The Herald-Lateral Economics Index of Australia's Wellbeing estimates the cost of mental illness to Australia has reached $190 billion a year, or about 12 per cent of economic output.

Globally, the social and economic costs of mental illness are enormous, with international health bodies estimating that 13 per cent of the total global disease burden is due to mental disorders. Although they are closely linked to physical disorders and can affect the prognosis of heart disease, diabetes, and cancers, mental disorders rarely receive equal attention.

Recent milestones have provided an unfamiliar wave of optimism. The World Health Assembly agreed in Geneva last month on new public health measures, including a comprehensive mental health action plan for the next seven years. A week earlier, Commonwealth health ministers endorsed the secretariat's report 'Mental Health: Towards Economic and Social Inclusion' – the first time Commonwealth countries have supported a plan to improve mental health.

Perhaps the biggest advance, however, has been closer to home, with no fanfare and little recognition. China's first national mental health law was approved early last month by the National People's Congress. Whether this new law achieves its goal of minimising abuse and ending unjustified compulsory hospitalisation remains to be seen. Nevertheless China has covered a fifth of the world's population by legislation that aims – for the first time in its history – to protect the human rights of people with mental illness.

This remarkable step is part of a scientific and public health sea change in Asia that is underappreciated in Australia and the West. As part of the 'Asian Century', China and other countries in Asia are increasingly creating and developing corridors of innovation and networks of research and development where Australia is not prominent and in some cases is absent.

Disappointingly, our health and science leadership still largely has its gaze fixed on the United States and Europe. This is despite the countries of Asia last year surpassing the Americas in research and development investments ($518 billion vs $512 billion).

As potential opportunities in research and development rapidly slip away, the questions needing to be answered are: where are there windows still open, where can Australia build on its strengths and be valued as a collaborator and partner in Asia, and what models of working that may guide further development in health?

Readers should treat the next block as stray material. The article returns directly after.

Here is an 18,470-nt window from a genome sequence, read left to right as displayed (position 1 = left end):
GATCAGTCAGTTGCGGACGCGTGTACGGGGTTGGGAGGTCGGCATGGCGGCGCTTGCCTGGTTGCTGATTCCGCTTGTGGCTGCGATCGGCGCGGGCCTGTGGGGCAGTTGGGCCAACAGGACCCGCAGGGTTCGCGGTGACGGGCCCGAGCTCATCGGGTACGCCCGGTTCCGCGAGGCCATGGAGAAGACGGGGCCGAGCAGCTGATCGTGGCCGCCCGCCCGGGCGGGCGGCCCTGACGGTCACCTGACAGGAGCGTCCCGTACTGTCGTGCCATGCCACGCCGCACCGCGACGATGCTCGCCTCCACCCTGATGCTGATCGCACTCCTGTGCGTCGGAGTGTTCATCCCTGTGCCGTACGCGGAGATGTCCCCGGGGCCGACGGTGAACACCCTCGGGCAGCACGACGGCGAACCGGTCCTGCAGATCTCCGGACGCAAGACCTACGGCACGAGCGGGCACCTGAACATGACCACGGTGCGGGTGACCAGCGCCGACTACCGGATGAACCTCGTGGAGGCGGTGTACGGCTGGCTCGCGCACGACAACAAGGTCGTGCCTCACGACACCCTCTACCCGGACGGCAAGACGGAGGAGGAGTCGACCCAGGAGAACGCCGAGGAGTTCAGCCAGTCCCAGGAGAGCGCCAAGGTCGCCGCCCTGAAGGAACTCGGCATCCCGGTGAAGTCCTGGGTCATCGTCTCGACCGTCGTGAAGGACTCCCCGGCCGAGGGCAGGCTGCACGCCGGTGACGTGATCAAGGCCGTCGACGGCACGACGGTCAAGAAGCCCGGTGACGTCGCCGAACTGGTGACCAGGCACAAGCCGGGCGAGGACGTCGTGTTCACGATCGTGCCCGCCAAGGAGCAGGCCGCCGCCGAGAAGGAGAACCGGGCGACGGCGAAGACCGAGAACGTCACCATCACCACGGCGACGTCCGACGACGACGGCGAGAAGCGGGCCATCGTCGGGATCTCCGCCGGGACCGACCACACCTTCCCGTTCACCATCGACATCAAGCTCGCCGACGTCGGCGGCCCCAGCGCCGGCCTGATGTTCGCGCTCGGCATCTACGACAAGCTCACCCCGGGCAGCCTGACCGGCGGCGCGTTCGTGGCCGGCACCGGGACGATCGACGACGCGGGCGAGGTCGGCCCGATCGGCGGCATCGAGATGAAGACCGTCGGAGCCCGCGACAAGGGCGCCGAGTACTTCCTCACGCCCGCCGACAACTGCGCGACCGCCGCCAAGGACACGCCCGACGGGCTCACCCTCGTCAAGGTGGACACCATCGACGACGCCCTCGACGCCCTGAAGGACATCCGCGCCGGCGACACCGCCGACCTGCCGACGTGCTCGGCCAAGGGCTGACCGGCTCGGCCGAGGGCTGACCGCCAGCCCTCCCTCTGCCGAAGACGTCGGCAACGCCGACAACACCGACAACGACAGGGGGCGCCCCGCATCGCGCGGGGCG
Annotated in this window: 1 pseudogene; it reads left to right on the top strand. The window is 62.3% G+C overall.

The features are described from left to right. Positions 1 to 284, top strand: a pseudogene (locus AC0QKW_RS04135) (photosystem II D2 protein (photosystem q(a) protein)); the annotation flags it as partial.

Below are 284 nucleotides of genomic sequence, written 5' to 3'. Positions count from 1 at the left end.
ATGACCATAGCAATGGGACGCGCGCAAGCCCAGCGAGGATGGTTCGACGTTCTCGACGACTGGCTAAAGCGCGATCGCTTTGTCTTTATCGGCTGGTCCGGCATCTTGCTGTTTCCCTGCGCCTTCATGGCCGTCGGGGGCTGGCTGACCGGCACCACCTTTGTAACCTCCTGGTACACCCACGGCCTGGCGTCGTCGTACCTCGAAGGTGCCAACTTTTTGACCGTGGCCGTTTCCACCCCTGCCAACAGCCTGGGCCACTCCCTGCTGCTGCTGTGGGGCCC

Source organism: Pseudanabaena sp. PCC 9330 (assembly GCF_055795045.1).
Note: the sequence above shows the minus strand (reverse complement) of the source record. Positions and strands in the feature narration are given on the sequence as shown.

One area where we share common objectives and mutual interest is in mental health promotion, research and treatment. National governments are increasingly recognising that mental ill health carries not just a burden on individuals but also on their nations' economies and security. The need for further investment in mental health to build resilience in the face of increasing prevalence of natural and man-made disasters, including the effects of climate change, has become a pressing global concern.

Asia Australia Mental Health – a consortium of St Vincent's Mental Health, The University of Melbourne's Department of Psychiatry, and Asialink – has been building partnerships with mental health leaders and their governments in the Asia Pacific for more than 10 years. AAMH has worked with China as it attempts to provide mental health solutions for its vast population. It is also working with mental health leaders from the Sub-Mekong to establish a Sub-Mekong Region Mental Health Research Training Program. And it has worked with China, Cambodia and the Solomon Islands to protect the mental health of their people following natural disasters, including the 2008 Sichuan earthquake.

Recognising that the global mental health crisis is too big for one country or sector to deal with alone, we are building cohesion through a multilateral project that includes mental health leaders from 19 Asia Pacific countries. This project acknowledges the enormous treatment gaps and lack of appropriate services available in most of our partner countries but focuses on sharing strengths and best practices. In both high-resourced to deprived settings, the network encourages hybrid solutions and new ways of thinking.

For Australia, such a regional network helps us to extend our understanding of mental health. We are learning through our collaboration and engagement with Asian counterparts new and perhaps more effective ways to meaningfully contribute to the mental health of all Australians, including indigenous people and the growing numbers of our population who are of Asian backgrounds. These include not only culturally appropriate treatments but also empowering and strengthening the role of people with mental ill health in developing and implementing laws, policy and services.

Being part of a multi-lateral partnership gives Australia a much stronger voice as we advocate for greater recognition of mental health across regional groupings and global health architecture. Early next month we will share a platform with our Chinese colleagues at an APEC health meeting in Medan, Indonesia, as part of a coordinated effort to deal with the growing regional crisis of mental ill health. Our Australia-China partnership will be presented as a model in discussing what could guide an APEC roadmap to reduce the regional burden of mental health challenges.

Associate Professor Chee Ng, co-director of AAMH at The University of Melbourne, prepared the Commonwealth Secretariat's mental health report presented last month.